Share your books in the comments!

ONE MOVIE, THREE QUOTES: Dinner at Eight (1933)

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A few years ago, I wrote about Marie Dressler’s performance in Dinner at Eight (1933, dir. George Cukor) and why she’s the stand-out performer for me. And in a film of this calibre, that is quite something. You see, the dinner in Dinner at Eight never happens. The film is actually about the lives of these characters leading up to the dinner itself. We’ve got hostess Billie Burke, her businessman husband Lionel Barrymore, broke stage star Marie Dressler, the other broke stage star John Barrymore, and bickering couple Jean Harlow and Wallace Beery. With all this talent in a Kaufman and Ferber play adaptation directed by George Cukor all of people, it’s damn near impossible to pick just three stand-out quotes. But I’m going to try. (I am leaving out the final exchange between Harlow and Dressler, because, well, it’s too great to put into words.)

– (about her theatre) ‘For six months, they haven’t taken the lock off the door. It’s now known as the spiders rendez-vous. Can’t collect rent from them. You know, when old Stanfield gave me that theatre, I thought it was very magnificent of the old boy. Now I wish I’d taken a sandwich.’ Carlotta Vance – This, to me, is one of the best lines in the film. Not only is this a brilliantly written speech, it also sums up Carlotta’s character perfectly. She is broke and about to sell her stock, and this tongue-in-cheek speech reflects her feelings without getting too dramatic, which is something I’ve always loved about Dressler’s performance in the film. That balance between comedy and drama is magnificent.

– ‘I’ve told you a million times not to talk to me while I’m doing my lashes!’ Kitty – Kitty’s shallowness is often a punchline and this is easily her best line!

– ‘I’ve had the most ghastly day anybody ever had! No aspic for dinner, and Ricky in jail, and Gustav dying for all I know. And a new butler tonight and that Vance woman coming in. And having to send for crab meat. Crab meat! And now on top of everything else, the Ferncliffes aren’t coming to dinner. They call up at this hour, the miserable cockneys, they call up to say they’ve gone to Florida. Florida!’ Millicent Jordan –Ah the woes of hosting a big, high society dinner party, we’ve all been there. Millicent has lost it at this point and Billie Burke brought it! Her delivery, her expressions, her voice… She was made for type of film. And you know I worship her in Merrily We Live (1938)! But I digress.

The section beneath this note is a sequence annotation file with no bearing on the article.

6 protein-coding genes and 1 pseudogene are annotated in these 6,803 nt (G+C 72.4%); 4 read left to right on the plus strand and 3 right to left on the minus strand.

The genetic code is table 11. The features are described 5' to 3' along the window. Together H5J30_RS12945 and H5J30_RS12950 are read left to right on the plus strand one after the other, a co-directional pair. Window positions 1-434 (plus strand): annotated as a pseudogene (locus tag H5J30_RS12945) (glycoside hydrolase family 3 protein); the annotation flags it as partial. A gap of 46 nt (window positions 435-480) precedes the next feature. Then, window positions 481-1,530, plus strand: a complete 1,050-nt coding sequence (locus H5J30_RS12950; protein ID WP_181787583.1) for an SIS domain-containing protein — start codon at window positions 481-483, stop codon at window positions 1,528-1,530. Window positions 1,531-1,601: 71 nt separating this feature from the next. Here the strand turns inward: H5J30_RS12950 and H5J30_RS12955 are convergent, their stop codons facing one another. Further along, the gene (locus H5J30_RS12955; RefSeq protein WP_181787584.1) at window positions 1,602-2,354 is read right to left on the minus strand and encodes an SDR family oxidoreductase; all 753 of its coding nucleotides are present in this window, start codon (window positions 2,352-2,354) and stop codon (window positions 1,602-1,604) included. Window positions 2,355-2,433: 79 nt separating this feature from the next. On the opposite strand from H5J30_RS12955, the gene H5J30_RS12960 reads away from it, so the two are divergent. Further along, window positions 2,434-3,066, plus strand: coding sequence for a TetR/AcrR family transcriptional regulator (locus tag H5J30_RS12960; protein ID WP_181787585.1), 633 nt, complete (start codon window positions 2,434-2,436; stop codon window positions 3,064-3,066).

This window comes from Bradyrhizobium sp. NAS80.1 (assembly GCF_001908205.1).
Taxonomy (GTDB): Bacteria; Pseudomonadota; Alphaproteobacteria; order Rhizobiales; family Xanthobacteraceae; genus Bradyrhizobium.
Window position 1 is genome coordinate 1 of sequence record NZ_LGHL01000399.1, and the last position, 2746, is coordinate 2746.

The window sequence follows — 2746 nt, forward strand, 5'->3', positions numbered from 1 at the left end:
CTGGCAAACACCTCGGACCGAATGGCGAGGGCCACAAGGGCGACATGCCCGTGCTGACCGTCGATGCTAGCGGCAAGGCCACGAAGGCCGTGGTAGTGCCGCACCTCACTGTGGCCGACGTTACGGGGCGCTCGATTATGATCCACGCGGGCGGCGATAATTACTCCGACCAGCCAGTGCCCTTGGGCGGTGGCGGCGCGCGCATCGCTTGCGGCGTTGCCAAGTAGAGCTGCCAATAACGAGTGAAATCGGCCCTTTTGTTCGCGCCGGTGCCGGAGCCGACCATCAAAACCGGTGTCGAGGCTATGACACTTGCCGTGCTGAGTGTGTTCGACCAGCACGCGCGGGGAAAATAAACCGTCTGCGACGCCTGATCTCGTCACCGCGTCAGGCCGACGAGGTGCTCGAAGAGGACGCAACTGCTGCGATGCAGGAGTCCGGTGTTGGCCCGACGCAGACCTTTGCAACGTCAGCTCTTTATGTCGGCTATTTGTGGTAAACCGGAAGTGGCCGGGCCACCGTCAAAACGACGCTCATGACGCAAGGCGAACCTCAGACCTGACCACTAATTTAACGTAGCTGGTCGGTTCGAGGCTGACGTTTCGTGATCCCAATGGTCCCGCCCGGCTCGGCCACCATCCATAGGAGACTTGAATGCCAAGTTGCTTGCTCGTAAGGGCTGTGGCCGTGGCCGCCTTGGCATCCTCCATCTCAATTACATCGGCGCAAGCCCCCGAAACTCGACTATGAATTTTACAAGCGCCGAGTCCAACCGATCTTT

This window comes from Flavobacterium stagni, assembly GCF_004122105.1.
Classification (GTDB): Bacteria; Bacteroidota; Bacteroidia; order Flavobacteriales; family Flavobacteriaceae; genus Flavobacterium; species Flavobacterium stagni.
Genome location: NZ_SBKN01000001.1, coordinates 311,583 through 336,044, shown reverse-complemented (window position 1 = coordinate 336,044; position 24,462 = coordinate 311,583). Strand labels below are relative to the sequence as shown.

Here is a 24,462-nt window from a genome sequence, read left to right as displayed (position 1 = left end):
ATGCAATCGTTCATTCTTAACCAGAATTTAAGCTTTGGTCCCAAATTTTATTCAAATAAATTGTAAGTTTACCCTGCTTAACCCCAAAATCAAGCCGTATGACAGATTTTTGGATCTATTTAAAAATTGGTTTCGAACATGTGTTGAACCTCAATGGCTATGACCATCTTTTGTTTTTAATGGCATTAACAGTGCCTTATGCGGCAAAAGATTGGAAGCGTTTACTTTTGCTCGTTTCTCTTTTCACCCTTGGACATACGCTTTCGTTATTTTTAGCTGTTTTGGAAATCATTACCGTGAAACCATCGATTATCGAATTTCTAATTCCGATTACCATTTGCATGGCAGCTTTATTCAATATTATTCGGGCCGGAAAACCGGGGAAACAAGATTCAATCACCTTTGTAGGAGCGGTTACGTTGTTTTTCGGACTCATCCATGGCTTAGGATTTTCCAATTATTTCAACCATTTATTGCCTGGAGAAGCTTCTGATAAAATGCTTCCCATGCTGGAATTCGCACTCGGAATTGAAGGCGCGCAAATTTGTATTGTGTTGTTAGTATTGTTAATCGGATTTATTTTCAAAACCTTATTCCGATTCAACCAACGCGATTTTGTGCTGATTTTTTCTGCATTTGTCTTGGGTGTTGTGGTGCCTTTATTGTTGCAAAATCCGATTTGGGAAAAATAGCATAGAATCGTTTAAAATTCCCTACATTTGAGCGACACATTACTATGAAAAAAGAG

Go on, go watch Dinner at Eight, if you haven’t. And if you have, watch it again. You can never go wrong with it.

Oscar Season: Walter Huston in The Treasure of Sierra Madre (1948)

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It’s Oscar season! Woohoo! I was going through the Garden’s previous Oscar posts, and I realized I have never talked about one my favorite categories. We’ve had Best Actress nominees of 1942/43, Best Supporting Actress nominees of 1952/53, Howard Hawks’ sole Oscar nomination and why that’s a travesty, Ray Milland’s stunning performance in The Lost Weekend, people who never won an Oscar, my top 10 favorite Oscar wins, which at this point, needs an update, and, of course, the ill-advised Oscar jokes – hey, I think I’m funny! But I have never talked about the Supporting Actor category. Some of my favorite Oscar wins are in this category and yet, I seemed to have overlooked it all these years. Well, no more! Supporting Actor is probably my favorite of the acting categories. I think it’s the one that, for me, has the most consistently interesting characters and performances. One could argue with a lot of choices in the other categories, but for some reason, Supporting Actor seems to be almost always unanimous. From George Sanders in All About Eve, to Harold Russell in The Best Years of Our Lives, to Joe Pesci in Goodfellas, Supporting Actor has given us some of cinema’s most memorable moments ever. Enter Walter Huston.

Fred C. Dobbs (Humphrey Bogart) and Bob Curtin (Tim Holt) are two Americans down on their luck in Mexico. They come across an elderly man named Howard, played by Walter Huston, while staying at a flophouse, and they soon concoct a plan to dig for gold in the Sierra Madre.

Though not entirely unpredictable once we know what’s going on, John Huston’s The Treasure of Sierra Madre is still a riveting tale of greed and mistrust, led by three leads brilliantly playing off each other throughout. And while I’d love to be able to talk about Bogart’s performance in one of these Oscar posts things, you’ll be shocked to find he neither won nor was nominated for this. Walter Huston, however, was and did. A scene-stealer if there ever was one, Huston managed to capture the humanity among the greed, as well the humor in an otherwise very tense film. From his first scene in the flophouse, in which he gives an impassioned speech about prospecting and its downfalls, to the very last moments and that infectious laugh, he’s a commanding figure and he has our attention, which is impressive considering he shared the screen with Humphrey Bogart. This, of course, was the first and so far only time in which a child directed their parent to an Oscar, and when he receiving his award, Walter Huston remarked that he told his son John that if he ever became a director or a writer, to please find a good part for his old man. ‘He did all right!’, he said. John Huston also won a Best Director Oscar for The Treasure of Sierra Madre. Ain’t it sweet!